Although he spent only six years in this country, Gustavus Ferdinand von Tempsky was one of 19th-century New Zealand’s most colourful characters. His independence of thought and action, his talent for writing and painting, and his charm and good looks made him something of a folk hero.
Tempsky was born into a Prussian military family in Königsberg (Kaliningrad) in 1828, and trained at a cadet school in Berlin. He abandoned his military career shortly after graduating to seek his fortune on frontier goldfields in California, Victoria, and from 1862 on New Zealand’s Coromandel Peninsula.
The outbreak of hostilities in Waikato in 1863 led to the formation of volunteer units to supplement British regiments. Once Tempsky had taken out British citizenship, he was granted a commission in the Forest Rangers, an irregular colonial force which the authorities believed could match the bush fighting skills of the Māori.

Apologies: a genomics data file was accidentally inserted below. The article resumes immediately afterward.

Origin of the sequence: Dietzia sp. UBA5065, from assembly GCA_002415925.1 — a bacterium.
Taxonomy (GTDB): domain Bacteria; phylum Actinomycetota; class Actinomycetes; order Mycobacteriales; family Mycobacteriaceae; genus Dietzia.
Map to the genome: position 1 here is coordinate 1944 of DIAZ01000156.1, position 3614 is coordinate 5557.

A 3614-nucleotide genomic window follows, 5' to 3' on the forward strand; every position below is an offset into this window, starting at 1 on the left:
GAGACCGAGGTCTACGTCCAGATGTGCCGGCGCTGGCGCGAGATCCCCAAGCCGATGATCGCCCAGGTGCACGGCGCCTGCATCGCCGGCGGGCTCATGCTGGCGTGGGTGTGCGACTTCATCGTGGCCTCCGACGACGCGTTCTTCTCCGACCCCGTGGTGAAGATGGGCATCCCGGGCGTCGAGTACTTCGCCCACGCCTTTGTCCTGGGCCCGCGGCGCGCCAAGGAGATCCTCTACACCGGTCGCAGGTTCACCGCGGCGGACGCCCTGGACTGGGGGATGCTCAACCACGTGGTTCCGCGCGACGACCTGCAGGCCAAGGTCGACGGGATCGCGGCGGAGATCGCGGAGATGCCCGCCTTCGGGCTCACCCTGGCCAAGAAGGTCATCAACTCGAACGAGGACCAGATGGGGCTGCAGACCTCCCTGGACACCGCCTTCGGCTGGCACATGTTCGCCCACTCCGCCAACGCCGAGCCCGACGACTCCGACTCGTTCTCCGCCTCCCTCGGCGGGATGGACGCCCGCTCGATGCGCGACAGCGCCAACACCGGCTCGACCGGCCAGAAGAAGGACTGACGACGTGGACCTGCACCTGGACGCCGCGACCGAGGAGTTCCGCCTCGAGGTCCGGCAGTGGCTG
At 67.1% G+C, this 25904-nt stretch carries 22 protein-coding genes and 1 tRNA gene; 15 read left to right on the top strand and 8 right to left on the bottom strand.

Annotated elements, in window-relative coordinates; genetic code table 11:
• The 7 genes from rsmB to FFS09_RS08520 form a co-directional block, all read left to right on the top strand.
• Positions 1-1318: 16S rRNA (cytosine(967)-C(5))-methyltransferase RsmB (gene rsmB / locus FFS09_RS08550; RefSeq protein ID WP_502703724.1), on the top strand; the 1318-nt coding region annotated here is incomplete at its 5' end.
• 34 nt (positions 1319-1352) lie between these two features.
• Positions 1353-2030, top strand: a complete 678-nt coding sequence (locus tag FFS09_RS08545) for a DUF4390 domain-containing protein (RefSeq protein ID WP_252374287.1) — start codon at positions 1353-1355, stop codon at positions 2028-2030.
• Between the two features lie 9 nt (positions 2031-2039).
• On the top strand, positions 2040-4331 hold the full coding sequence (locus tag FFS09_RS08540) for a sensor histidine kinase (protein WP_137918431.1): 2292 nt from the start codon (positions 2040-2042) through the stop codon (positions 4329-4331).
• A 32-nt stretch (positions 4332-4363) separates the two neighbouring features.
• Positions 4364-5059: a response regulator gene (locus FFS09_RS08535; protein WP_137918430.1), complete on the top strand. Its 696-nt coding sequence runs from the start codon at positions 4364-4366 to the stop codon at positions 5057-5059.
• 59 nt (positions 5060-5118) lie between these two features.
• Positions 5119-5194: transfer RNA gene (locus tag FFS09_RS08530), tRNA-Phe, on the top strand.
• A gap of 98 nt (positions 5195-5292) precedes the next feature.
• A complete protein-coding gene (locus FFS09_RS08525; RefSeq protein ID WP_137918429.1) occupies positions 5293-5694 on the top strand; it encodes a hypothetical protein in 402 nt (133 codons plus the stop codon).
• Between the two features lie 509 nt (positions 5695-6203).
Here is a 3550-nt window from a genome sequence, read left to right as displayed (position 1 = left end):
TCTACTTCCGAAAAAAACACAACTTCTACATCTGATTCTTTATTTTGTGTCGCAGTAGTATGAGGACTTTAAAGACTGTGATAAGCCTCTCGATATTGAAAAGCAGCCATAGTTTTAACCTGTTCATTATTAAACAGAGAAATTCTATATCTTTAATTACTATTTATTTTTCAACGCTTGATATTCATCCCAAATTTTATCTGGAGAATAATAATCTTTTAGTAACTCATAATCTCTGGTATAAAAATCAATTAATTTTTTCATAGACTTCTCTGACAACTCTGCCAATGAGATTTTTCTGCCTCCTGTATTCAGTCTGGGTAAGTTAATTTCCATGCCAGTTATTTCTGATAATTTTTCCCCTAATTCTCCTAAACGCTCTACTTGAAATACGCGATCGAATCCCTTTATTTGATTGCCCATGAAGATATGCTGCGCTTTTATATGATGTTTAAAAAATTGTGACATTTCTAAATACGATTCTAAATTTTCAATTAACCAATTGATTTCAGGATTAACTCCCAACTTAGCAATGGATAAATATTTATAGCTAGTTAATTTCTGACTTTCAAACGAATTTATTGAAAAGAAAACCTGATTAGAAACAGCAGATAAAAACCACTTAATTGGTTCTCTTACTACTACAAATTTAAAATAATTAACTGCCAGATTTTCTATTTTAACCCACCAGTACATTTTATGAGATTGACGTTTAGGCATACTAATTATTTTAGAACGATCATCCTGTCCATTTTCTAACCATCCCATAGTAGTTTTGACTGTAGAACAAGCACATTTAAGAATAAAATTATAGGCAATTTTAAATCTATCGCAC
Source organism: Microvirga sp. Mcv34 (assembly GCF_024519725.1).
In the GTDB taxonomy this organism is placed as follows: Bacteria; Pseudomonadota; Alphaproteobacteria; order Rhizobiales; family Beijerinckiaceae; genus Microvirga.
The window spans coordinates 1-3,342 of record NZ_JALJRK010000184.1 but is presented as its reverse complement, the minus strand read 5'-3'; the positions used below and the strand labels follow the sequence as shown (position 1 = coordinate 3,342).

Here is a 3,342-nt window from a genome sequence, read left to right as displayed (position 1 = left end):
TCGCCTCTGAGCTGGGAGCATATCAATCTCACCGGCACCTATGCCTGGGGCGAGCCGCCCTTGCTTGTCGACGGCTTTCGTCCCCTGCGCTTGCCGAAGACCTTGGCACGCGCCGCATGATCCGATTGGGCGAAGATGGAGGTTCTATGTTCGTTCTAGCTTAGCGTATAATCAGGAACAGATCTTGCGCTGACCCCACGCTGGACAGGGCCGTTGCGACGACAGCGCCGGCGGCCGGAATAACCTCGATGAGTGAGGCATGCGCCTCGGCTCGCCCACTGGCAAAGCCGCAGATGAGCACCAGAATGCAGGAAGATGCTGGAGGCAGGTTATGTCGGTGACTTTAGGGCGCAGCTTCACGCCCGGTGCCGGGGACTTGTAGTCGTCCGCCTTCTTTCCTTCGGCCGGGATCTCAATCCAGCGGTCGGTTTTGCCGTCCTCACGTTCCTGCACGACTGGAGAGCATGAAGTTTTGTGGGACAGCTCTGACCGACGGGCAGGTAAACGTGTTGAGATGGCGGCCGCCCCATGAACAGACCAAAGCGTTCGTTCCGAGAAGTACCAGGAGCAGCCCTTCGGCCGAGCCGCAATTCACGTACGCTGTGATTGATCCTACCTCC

Tempsky took part in the actions in Waikato, Bay of Plenty, Whanganui and Taranaki, establishing a reputation as an intrepid leader. He was a flamboyant and apparently fearless soldier, and a strong disciplinarian who was nevertheless popular with his men.
During a lull in hostilities from 1866, Tempsky returned to live with his family in Auckland, where he was a prominent citizen. Endowed with a fine singing voice, he was much in demand at musical gatherings.
In January 1868 Tempsky was appointed to command a unit of the Armed Constabulary. He met his end later that year during the Taranaki campaign against Tītokowaru and his followers. Tempsky was fatally shot in the head while attacking a position at Te Ngutu-o-te-manu on 7 September 1868.
Adapted by Matthew Tonks from the DNZB biography by N. A. C. McMillan